“I just love to hunt them rascals!” Tom Boozer declares of his passion for turkey hunting. He recalls harvesting his first turkey in 1978 on 1500 acres in Newberry County that was part of the 1960s wild turkey restocking effort. “That place was full of turkeys. You would come up on 75 to 80 birds, and you might walk a mile and a half and see another flock just as big. The doctor who owns the place bought some recycled heart-pine from me for his house, and we are probably best friends; I’m going up there to hunt with him next Thursday.
“After that first bird, man, I was hooked! I tell you, turkey hunting will ruin you! After I killed my first turkey, I went hunting every day for all 30 days of the season!” Tom laughs. His personal records include a bird that weighed 23 pounds and two ounces and another whose spurs measure one and one-eighth inches in length.
After his accomplishments afield, Tom now receives the most satisfaction from calling in birds for others.
Boozer attributes pre-season scouting to successful turkey hunting, pointing out “turkeys are creatures of habit. If you go out and put the birds to bed — that is, figure out where they roost, you can build a ground blind nearby. It doesn’t have to be much, just a little stick-blind — enough to break up your outline; a blown-down tree works fine. Of course, good camouflage is a requirement.”
Location is another important factor. “If you have property that has white acorns on it, you are going to have turkeys; they love those white oak acorns. Most guys plant chufa and clover for turkeys, but I prefer a natural habitat — if I can find it,” he adds.
Tom begins the hunt with a box call “because of the volume it puts out. When I can tell the turkeys are on the ground—when I hear a ground gobble, I switch over to a mouth diaphragm, and that’s simply because there’s no hand movement with the diaphragm.”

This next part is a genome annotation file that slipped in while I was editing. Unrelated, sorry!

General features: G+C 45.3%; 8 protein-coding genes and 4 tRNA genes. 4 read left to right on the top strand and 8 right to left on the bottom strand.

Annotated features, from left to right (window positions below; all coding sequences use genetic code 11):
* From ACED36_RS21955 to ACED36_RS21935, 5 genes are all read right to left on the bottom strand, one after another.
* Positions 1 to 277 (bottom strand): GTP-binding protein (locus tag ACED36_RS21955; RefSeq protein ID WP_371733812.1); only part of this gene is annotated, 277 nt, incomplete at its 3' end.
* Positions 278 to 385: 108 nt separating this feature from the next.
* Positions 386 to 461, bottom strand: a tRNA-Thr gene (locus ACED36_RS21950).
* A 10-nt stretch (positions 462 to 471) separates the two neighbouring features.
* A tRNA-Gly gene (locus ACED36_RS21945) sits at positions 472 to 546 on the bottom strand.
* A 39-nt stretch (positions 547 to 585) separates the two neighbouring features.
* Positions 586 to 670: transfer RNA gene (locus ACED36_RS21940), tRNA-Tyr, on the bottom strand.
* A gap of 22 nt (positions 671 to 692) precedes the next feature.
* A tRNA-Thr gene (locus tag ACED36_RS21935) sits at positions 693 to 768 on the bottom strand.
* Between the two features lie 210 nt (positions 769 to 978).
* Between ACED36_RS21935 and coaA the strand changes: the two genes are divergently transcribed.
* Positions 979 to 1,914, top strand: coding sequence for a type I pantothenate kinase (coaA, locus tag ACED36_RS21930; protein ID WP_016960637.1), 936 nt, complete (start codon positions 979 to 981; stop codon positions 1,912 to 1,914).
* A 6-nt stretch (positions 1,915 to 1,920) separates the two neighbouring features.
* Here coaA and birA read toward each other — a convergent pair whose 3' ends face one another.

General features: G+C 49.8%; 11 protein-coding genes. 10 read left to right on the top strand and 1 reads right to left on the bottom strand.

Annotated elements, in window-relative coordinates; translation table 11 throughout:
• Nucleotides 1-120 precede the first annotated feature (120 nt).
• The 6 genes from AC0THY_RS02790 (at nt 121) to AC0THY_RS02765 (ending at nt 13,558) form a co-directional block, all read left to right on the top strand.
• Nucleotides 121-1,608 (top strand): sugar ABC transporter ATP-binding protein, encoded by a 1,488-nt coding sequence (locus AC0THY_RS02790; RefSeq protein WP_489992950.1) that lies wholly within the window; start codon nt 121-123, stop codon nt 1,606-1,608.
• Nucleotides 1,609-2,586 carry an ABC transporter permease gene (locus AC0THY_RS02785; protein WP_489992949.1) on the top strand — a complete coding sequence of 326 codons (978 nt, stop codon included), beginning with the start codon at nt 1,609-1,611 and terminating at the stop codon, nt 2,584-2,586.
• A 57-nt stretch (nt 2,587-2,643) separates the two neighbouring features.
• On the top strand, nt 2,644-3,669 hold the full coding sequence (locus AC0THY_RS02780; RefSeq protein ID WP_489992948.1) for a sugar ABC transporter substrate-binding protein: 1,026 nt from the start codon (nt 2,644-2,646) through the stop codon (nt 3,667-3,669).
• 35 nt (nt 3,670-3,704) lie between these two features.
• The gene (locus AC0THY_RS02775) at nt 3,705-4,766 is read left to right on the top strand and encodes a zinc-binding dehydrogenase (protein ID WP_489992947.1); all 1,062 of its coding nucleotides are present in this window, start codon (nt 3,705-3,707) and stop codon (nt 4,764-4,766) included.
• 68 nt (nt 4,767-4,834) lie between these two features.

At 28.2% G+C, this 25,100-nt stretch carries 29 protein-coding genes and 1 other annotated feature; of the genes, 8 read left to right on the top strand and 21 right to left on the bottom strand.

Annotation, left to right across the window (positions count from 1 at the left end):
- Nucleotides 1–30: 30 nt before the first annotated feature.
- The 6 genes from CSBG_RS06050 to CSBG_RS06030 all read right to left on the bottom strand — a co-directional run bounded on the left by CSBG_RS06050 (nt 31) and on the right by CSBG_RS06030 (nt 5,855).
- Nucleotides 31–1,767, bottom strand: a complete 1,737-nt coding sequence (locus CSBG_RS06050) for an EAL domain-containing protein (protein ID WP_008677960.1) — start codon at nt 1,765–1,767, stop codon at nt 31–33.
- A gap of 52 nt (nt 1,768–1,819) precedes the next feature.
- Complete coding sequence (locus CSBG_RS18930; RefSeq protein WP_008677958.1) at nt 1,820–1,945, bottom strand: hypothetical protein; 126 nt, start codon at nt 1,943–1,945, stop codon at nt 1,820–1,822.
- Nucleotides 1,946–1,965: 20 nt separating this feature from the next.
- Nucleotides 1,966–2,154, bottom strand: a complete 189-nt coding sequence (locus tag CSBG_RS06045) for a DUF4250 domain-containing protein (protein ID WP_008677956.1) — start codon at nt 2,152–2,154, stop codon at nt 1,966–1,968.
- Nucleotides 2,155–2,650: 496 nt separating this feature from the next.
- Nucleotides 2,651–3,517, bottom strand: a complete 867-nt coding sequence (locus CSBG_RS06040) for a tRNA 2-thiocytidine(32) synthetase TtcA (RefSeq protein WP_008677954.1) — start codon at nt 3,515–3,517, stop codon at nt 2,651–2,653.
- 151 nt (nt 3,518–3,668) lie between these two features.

Explaining how to distinguish between the aforementioned sounds, Boozer continues: “A tree gobble is like when you’re just getting up, and you haven’t had your cup of coffee yet. That ground gobble is more intense and closer together. When you hear a double-gobble and a triple-gobble, you know the birds are on the ground!”
Tom has been a woodworker and decoy carver for 59 years, but he continued to hunt turkeys exclusive from carving duck decoys, until 1998, when a new enterprise was born. Now-retired Lowcountry game warden Ben Moise had been buying Tom’s duck decoys for years, and he asked Boozer to make him a turkey decoy.
“We didn’t even talk price,” Tom now realizes. “I worked up some designs, made some patterns and carved the bird. About three weeks before the season, I called Ben and told him his bird was ready. He said: ‘I’m on my way!’ I had the decoy set up in the woods for him when he got here, and man, he was excited!
“Not too long into the season, he killed a big gobbler. Ben took the decoy and set it on the banquet tables of his catering business, and I all of the sudden, I was getting orders out the yin-yang! It was crazy!”
Some turkey hunting traditionalists object to the use of decoys and ground blinds, claiming the aids detract from the primitive nature and sporting challenge of the experience. “Well, I can tell you: I bagged a lot of turkeys over the years before I started making and hunting with decoys,” Tom replies. “Blinds and decoys just give you an edge, which helps nowadays with turkey numbers in decline.”
Defending the use of turkey decoys, Boozer cites the Si-Te-Cah Native Americans, whose remains and artifacts were found in Lovelock Cave, Nevada. “When you talk about purists, those tule-eaters were hunting with decoys at the time of Christ. And if there ever was a purist, it was the Native American, who I’ve got nothing but respect for, so what I’m doing ain’t nothing new!” In deference to his spiritual forefathers, Tom fashioned an entire canvasback decoy from feathers and tule, or bulrush.